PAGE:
Your All-Important Guide to Asking for Payment: Creating the Right Invoice

invoice paid

When you think about it, making a sale is not enough – whilst having as many sales as possible is always a good thing to focus on, the sale is useless (even harmful) if no collection results from it. There’s a natural progression from raw materials to production to sales, and these are all very important steps. Yet often, the last step, the final step, the step that truly closes the transaction, is ignored: proper collection. Here are some useful pieces of advice on how to properly ask for payment and creating the right invoice.

Look professional

An invoice is a message from you to your customer that conveys essential information. Make sure your invoice looks professional so that it will be taken seriously. Your invoice is an official document, after all – one that your customer, your accountant, and the government must recognise as a legitimate legal document. Always aim for clarity and show a professional attitude.

Include all relevant information

A good invoice includes a date, the name and address of the business and other contact information, the name and address of the customer, and a clear indication of who prepared it (signed). As for the items themselves, they are listed in a clear manner (don’t just include a product code – have a name or even short description of the product, if possible), along with the cost of each unit, how many units, and the total amount to be paid. If there are any discounts, mention not just the percentage but the exact amount. Be clear about the exact amount owed and the date on which the payment is due. The customer should have no doubt about the invoice and what it pertains to – no doubt at all.

Deliver it well

Invoices should be delivered in a professional and efficient manner as well. Sending a bill to a customer is not enough – you have to be sure that the right person gets it, at the right address. Almost one third of all customers with unpaid bills or late payments claim they did not receive the invoice, or received it too late. Make sure the customer gets the invoice by following it up, either through telephone, email, or other means.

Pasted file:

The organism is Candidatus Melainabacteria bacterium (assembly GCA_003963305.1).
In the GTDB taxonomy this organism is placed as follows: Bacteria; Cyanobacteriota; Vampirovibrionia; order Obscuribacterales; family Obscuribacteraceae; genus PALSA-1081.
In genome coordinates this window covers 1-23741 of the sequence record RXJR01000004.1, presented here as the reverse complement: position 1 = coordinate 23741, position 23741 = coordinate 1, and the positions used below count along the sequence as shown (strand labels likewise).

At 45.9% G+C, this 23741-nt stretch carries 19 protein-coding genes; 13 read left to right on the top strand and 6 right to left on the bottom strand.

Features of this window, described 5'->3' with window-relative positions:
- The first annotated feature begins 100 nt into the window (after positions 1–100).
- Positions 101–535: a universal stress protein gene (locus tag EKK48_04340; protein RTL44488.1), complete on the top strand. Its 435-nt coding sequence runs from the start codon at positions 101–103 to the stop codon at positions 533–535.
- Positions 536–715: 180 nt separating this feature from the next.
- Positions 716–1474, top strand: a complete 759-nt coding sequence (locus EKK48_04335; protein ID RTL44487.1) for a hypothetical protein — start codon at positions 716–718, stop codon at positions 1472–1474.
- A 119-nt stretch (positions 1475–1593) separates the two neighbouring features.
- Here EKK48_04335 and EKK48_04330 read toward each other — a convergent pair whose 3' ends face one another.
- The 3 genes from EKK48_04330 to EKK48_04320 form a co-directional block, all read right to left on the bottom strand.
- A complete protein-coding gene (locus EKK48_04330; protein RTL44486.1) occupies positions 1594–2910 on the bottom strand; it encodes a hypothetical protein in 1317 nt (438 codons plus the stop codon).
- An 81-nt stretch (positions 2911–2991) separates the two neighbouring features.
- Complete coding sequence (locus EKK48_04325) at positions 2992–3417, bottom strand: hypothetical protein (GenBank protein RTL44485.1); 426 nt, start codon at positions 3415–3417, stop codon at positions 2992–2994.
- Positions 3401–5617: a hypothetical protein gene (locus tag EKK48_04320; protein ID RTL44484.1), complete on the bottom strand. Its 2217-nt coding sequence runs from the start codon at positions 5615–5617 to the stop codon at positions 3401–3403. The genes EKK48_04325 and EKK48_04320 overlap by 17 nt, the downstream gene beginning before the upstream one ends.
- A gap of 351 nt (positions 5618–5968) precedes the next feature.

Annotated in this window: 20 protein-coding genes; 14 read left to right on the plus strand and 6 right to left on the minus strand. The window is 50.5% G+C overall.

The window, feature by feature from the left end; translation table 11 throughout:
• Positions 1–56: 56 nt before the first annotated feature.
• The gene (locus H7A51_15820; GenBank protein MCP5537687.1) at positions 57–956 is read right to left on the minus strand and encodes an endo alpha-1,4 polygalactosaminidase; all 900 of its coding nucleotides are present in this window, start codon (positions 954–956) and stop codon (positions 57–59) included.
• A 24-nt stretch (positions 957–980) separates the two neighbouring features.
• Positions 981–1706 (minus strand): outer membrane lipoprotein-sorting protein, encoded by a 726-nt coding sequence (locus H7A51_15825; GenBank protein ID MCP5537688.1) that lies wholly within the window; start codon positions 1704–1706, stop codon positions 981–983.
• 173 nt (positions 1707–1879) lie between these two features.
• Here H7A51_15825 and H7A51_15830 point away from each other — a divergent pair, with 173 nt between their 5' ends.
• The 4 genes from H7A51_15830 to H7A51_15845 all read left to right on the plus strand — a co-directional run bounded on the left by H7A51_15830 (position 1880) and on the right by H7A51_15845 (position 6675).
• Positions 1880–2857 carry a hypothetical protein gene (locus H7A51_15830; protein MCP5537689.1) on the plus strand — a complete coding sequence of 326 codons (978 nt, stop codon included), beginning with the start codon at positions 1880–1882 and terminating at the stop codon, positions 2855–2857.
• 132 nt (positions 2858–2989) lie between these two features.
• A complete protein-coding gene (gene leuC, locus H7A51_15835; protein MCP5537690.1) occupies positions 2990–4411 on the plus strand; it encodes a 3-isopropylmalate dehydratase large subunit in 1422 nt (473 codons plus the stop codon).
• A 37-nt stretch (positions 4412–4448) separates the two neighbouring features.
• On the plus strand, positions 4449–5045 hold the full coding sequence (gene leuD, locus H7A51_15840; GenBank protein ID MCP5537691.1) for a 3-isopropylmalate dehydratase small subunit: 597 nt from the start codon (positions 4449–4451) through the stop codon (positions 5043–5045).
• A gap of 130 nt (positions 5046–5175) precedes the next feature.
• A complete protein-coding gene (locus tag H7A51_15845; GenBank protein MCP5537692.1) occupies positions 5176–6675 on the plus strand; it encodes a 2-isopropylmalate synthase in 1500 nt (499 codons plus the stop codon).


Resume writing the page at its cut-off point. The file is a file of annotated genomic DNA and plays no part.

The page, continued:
Don’t give credit without a background check

Some may think it is discriminatory, but it’s only common sense – your bank will not give you any credit without some proof that you are able to pay, either. Especially for large amounts, make sure the customer can provide proof of payment or that they have a sound and reliable track record. Remember, the successful business transaction is only completed when collection has been made.

Remind your customers

It happens sometimes, and every business will sooner or later have to deal with customers who don’t pay or pay only after the allowed term. Make sure you have a good administration that notifies you immediately when it becomes apparent that a customer has breached the terms of payment, and then send that customer a polite reminder – immediately. The longer you wait, the less likely are your chances of collecting.

Collecting payments is a very important part of doing business – the business which ignores this process is not likely to survive. Make your invoices in a professional way, deliver it to the correct person at the correct address, and do what it takes to collect. Only after collection is your business transaction with your client or customer complete. If, however, you don’t want to deal with cashflow problems due to invoice disputes, late payments, and the like, then you can opt for the cashflow solutions provided by firms like Ultimate Finance (www.ultimatefinance.co.uk), which include factoring, invoice discounting, construction finance, asset finance, and more.

 

Image courtesy of Stuart Miles/ FreeDigitalPhotos.net

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